(7) An ontology is a logical theory that constrains the indended models of a logical language.

To be precise, I refer here to the set of non-logical symbols (predicates and functions) of a logical language (what is usally called the signature of the language), used as "primitives" for a particular representation purpose. An example of this signature is the set of symbols used by Genesereth and Nilsson to denote what they call a conceptualization: {on, above, clear, table}. An ontology in this case would provide the axioms which constrain the meaning of these predicates, like, for example, on(X,X).

Finally, there is still a last definition of ontology that the authors consider as compatible with Gruber's (and our) one:

(8) An ontology is an explicit, partial specification of a conceptualization that is expressible as a meta-level viewpoint on a set of possible domain theories for the purpose of modular design, redesign and reuse of knowledge-intensive system components. (Schreiber, Wielinga and Jansweijer 1995)

In short, an ontology is considered in this case as "a meta-level description of a knowledge representation". In my opinion, this definition introduces a source of confusion, due to the fact that the "meta-level view" is considered by the authors as intrinsic to their notion ontology. Indeed, the ontologies they have used in their work on KAKTUS (Wielinga et al. 1994) and on the VT-domain (Schreiber and Terpstra 1996) are meta-level ontologies, since their domain is the meta-level domain of representation primitives. However, the ontologies present in the core library built by Falasconi and Stefanelli (Falasconi and Stefanelli 1994) can hardly be seen as "meta-level".

In other words, ontologies can be either "meta-level" or not, depending on the nature of their domain. In their experience on KAKTUS and the VT domain, Schreiber, Wielinga and colleagues have brilliantly shown how to use meta-level ontologies for knowledge reuse purposes, exploiting mapping rules between an ontology and another (Schreiber, Wielinga and Jansweijer 1995); what they call "representational meta-models" in (van Heijst, Schreiber and Wielinga 1996) are again ontologies, developed for the particularpurpose of knowledge transformation: their domain is constituted by the "types of expressions allowed in a knowledge representation formalism". It is important to remark here that these meta-level theories can be still regarded as logical theories (see remark at the end of section 3.2).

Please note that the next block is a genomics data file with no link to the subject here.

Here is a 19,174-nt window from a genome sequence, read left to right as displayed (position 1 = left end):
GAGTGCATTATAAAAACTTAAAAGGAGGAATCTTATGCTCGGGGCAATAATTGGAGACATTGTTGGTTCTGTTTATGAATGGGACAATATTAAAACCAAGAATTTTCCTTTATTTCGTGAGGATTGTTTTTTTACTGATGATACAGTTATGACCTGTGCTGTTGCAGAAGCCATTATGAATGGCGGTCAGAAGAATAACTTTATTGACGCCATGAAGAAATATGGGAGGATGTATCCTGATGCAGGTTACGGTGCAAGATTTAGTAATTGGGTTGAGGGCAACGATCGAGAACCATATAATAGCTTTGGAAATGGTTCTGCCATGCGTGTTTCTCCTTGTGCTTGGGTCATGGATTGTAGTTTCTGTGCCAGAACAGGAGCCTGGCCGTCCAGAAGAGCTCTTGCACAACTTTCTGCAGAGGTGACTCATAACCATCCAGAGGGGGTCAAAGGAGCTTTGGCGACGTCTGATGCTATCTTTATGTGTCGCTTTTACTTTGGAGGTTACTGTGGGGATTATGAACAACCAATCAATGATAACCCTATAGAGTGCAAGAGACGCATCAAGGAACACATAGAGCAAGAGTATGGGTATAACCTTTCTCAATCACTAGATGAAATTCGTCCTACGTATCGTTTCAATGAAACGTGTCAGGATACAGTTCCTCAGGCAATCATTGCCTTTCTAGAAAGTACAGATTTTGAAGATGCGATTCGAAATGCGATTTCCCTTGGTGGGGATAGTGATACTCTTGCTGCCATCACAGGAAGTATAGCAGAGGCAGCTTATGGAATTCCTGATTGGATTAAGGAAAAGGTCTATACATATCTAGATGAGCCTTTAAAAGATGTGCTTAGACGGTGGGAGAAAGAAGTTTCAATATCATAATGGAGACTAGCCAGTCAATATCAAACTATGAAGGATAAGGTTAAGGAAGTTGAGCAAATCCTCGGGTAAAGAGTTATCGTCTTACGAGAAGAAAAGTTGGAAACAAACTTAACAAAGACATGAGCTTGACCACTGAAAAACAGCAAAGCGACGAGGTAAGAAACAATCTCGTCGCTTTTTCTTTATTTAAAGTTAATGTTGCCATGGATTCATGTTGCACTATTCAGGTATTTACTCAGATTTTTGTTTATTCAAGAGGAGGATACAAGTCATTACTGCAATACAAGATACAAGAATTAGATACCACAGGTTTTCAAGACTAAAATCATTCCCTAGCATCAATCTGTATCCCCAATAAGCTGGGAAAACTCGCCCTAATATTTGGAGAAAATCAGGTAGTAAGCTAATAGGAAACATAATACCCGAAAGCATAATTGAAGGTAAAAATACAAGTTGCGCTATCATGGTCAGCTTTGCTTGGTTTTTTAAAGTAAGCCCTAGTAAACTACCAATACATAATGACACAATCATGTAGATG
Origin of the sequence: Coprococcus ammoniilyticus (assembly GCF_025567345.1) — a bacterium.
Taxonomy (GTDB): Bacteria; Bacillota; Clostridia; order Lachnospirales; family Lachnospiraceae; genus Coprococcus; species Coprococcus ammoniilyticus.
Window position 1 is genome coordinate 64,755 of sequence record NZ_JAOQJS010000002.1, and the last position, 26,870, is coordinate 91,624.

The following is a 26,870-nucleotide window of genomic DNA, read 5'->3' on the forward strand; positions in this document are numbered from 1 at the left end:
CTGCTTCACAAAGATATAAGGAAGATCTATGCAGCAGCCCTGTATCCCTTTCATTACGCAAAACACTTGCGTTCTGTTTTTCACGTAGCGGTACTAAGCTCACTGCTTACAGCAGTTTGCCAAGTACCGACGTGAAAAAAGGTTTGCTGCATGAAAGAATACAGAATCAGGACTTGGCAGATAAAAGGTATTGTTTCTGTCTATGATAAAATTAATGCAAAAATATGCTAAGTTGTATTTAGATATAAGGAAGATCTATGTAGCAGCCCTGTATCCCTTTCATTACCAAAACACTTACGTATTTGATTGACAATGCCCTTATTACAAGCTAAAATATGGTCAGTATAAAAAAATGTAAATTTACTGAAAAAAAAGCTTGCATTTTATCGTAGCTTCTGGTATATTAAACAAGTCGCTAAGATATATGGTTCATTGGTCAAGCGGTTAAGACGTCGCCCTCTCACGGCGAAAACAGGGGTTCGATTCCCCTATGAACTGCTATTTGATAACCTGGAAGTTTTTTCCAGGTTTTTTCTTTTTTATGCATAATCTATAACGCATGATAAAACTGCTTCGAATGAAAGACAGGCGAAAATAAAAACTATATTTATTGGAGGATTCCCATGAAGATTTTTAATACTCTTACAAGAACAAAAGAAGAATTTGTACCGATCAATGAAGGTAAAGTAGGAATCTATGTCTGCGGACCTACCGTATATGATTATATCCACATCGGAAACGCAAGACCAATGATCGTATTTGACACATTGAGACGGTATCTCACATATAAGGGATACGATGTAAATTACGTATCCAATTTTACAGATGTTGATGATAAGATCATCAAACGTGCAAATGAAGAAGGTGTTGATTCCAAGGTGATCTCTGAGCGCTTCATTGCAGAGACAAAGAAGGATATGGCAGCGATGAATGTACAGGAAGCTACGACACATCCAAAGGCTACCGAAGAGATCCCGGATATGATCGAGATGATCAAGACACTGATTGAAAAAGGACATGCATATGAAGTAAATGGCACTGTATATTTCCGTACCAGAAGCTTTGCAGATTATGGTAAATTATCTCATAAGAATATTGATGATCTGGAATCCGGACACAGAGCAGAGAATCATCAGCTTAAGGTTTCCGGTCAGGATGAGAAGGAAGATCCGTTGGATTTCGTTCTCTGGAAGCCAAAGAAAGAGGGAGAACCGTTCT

2.3 Ontology kinds

I will now briefly comment the classification of ontology proposed (van Heijst, Schreiber and Wielinga 1996). They distinguish two dimensions, "the amount and type of structure of the conceptualization and the subject of the conceptualization" .

The first dimension is far from being clear. First of all, it is hard to see how what they call "information ontologies" can be considered as ontologies at all. A "specification of the record structure" of a database cannot be considered as an ontology according to the definition given by the authors, since it belongs to the symbol level. A database schema can be seen as an ontology as long as it is a conceptual database schema, while a logical database schema belongs again to the symbol level. Level 1 of the PEN&PAD model (Rector et al. 1993) can't be seen as an ontology since it describes factual knowledge (medical records report "Observations - What the agents have heard, seen and done"). Considering this as an ontology would violate the distinction made by the authors between domain knowledge and domain ontology. Rather, what consitutes an ontology is the vocabulary used to describe medical records, but this collapses into what have been called "terminological ontologies".

In turn, the distinction between terminological and knowledge-modelling ontologies is also not clear. Due to the problems of the information ontologies, the contrast between them and knowledge-modelling ontologies is misleading, and the meaning of the "richer internal structure" of the latter remains vague. The reference to the level 2 of the PEN&PAD model increases the confusion, since this seems to refer only to meta-level knowledge related to the ways of observing and relating medical facts.